6 posts • joined Wednesday 15th July 2009 19:17 GMT
We can all learn from this...
After such a high profile site is compromised it serves as a good point in time to review all your systems to be sure you haven't made the same mistake...
1. Always use SSH password/passphrases on keys...
2. Make them complex and long.
3. Never allow inbound SSH to systems that can publish to the greater world, from the greater world.
4. Always check the checksums, but --not against-- the site you got the file from.... Software companies need to start publishing and signing the checksums separate from the website.
Blackhat, BIOS's, raising security awareness
As happens every year around this time, security gets a lot of attention... Blackhat, Defcon, and some vendors, like Intel, fessing up to coding errors and airing their own laundry. Although very different to the Blackhat presentation in terms of the flaw, this is increasing our awareness of how the growing sophistication of BIOSes and related technologies (Asus ExpressGate, etc) could compromise a system. All OS level software would consider these bits a rootkit merely because of their hidden/lower-level nature. The more concerning one disclosed by Core Security has more information available from our blog (without the hype.) http://www.sophos.com/blogs/sophoslabs/v/post/5716
Can't come soon enough...
Adobe's advice is interesting, however terribly incomplete and to some degree bad advice. Going to the linked article from Adobe it tells users to delete/disable authplay.dll. Of course this is of no use to Maq, Linux, or Solaris users whatsoever. On Linux at least the file in question appears to be /opt/Adobe/Reader9/Reader/intellinux/lib/libauthplay.so and on Mac it appears to be /Applications/Adobe Reader 9/Adobe Reader.app/Contents/Frameworks/AuthPlayLib.bundle. Of course, moving this file only protects you against malicious PDF's and not the Flash exploit.. And Adobe's advice for that? "Flash Player users should exercise caution in browsing untrusted websites." What the heck is a trusted site these days? And how are users to know if a site contains Flash??? I recommend using NoScript in the interim (http://noscript.net) to prevent flash from loading through ANY site until this hole is fixed.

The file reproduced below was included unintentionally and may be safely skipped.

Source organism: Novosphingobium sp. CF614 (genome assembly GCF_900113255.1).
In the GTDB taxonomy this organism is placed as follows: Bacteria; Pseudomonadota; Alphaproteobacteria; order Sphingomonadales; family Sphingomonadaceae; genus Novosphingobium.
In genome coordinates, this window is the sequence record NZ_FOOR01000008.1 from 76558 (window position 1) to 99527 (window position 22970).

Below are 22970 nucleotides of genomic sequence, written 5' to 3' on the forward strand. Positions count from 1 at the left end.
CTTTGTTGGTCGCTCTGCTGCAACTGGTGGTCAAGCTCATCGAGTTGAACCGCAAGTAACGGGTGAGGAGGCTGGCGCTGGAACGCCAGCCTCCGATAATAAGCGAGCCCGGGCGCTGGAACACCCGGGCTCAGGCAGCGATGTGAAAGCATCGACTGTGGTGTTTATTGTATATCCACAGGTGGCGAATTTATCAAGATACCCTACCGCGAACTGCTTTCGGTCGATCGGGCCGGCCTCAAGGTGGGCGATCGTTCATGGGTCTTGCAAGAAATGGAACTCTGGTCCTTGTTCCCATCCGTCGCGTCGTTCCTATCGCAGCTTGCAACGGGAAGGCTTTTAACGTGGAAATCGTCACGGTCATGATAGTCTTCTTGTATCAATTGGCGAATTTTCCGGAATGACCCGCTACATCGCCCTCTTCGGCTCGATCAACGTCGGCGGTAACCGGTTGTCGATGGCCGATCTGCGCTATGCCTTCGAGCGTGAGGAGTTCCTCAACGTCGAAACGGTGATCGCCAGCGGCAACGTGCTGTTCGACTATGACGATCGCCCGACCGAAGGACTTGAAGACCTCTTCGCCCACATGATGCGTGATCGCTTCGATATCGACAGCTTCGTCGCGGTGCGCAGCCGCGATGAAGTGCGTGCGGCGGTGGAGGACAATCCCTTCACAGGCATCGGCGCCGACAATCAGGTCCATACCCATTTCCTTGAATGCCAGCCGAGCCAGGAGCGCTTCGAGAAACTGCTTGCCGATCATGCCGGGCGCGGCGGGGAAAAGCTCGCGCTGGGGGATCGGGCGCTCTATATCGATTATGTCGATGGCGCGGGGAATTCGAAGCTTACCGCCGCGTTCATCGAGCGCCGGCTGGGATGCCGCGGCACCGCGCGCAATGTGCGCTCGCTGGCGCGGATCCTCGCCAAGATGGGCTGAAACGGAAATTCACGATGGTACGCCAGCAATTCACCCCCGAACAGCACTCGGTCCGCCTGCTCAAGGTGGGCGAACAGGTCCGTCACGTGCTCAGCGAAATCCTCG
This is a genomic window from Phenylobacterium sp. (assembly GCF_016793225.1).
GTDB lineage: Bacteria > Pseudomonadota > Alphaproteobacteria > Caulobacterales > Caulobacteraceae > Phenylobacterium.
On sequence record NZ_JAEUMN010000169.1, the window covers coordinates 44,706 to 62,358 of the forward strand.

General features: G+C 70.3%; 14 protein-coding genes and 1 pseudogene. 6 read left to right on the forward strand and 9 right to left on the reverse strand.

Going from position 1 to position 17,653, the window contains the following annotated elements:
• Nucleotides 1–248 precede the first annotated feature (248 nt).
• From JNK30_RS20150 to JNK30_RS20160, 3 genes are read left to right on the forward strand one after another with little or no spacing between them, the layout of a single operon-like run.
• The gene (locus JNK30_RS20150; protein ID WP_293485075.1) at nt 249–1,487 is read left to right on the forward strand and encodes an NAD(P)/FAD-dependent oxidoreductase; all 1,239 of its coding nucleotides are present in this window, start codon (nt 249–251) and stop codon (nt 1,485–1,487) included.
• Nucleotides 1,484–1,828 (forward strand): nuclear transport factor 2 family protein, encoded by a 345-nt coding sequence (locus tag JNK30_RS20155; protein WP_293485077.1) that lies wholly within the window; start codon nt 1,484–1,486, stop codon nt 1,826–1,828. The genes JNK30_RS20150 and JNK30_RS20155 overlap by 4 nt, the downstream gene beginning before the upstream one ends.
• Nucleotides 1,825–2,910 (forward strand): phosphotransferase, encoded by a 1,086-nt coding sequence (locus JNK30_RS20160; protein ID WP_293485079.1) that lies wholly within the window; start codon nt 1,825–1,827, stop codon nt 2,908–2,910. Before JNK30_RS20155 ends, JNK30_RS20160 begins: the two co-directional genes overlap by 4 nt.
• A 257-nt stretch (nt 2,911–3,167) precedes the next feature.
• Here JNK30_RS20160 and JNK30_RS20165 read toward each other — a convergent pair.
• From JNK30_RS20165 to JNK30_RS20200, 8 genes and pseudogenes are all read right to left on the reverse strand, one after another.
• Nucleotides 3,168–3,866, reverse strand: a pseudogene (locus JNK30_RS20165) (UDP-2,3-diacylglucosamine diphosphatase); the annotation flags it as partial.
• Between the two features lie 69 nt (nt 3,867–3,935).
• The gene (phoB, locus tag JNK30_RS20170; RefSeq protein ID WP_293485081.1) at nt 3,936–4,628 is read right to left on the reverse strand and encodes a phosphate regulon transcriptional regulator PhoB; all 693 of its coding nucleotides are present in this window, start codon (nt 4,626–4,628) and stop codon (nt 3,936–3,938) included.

Which leads to my next question.. When is Adobe going to provide tools to network admins to actually roll out these updates in a controlled manner? Without something better than a quarterly patch Tuesday its only a gesture towards really caring about the security of users of their products. These flaws are being actively exploited (http://www.sophos.com/blogs/sophoslabs/post/5524) so protect yourselves immediately!
Adobe can do better than this
The advice from Adobe is a bit lacking... Linux, Mac, and Solaris users are left to their own.. And I am not sure what an "untrusted website" is considering that many popular websites, ad networks, etc have been compromised the last 18 months.
Linux users should move their libauthplay.so somewhere or delete (usually in /opt/Adobe/Reader9/Reader/intellinux/lib). This does NOT protect against the Flash exploit, only against Flash in PDF files.
Mac users should move /Applications/Adobe Reader 9/Adobe Reader.app/Contents/Frameworks/AuthPlayLib.bundle (Just use Spotlight to search for AuthPlayLib in Applications).
Windows, Mac, and Linux users should use something like NoScript (http://noscript.net) rather than follow Adobe's advice of "exercise caution in browsing untrusted websites". We published more info on our blog, as this is being actively exploited in the wild (http://www.sophos.com/blogs/sophoslabs/post/5524).
Chet Wisniewski (@chetwisniewski)
I was not suggesting that people simply trust anything that is digitally signed, and clearly that is not the recommendation of Sophos, nor the manner in which our products are designed. The intent of the comment was directed towards users who are taught to look for the padlock in their browsers and consider that as some sort of validation that a website is secured. Clearly readers of El Reg are more sophisticated than most, and you are correct in pointing out that blindly trusting signed content means nothing.
Digital Signatures are only the beginning
It's interesting to me that it has taken this long for a "legitimate" signing certificate to be used for nefarious purposes. This is always a danger when a central authority like RIM or Verisign authorize someone to sign code/sites on their behalf without any oversight. This reminds me of how we used to tell users not to open .scr or .exe attachments, and now the baddies are using PDF and .ppt to infect via email. Now we can't simply inspect a file for an appropriate signature, we need to decide if we trust the publisher, and whether we need the update. We had published a blog article (http://www.sophos.com/blogs/sophoslabs/v/post/428) instructing users on being vigilant regarding signatures, perhaps this calls for an update.
I hope RIM takes some action regarding this abuse of trust...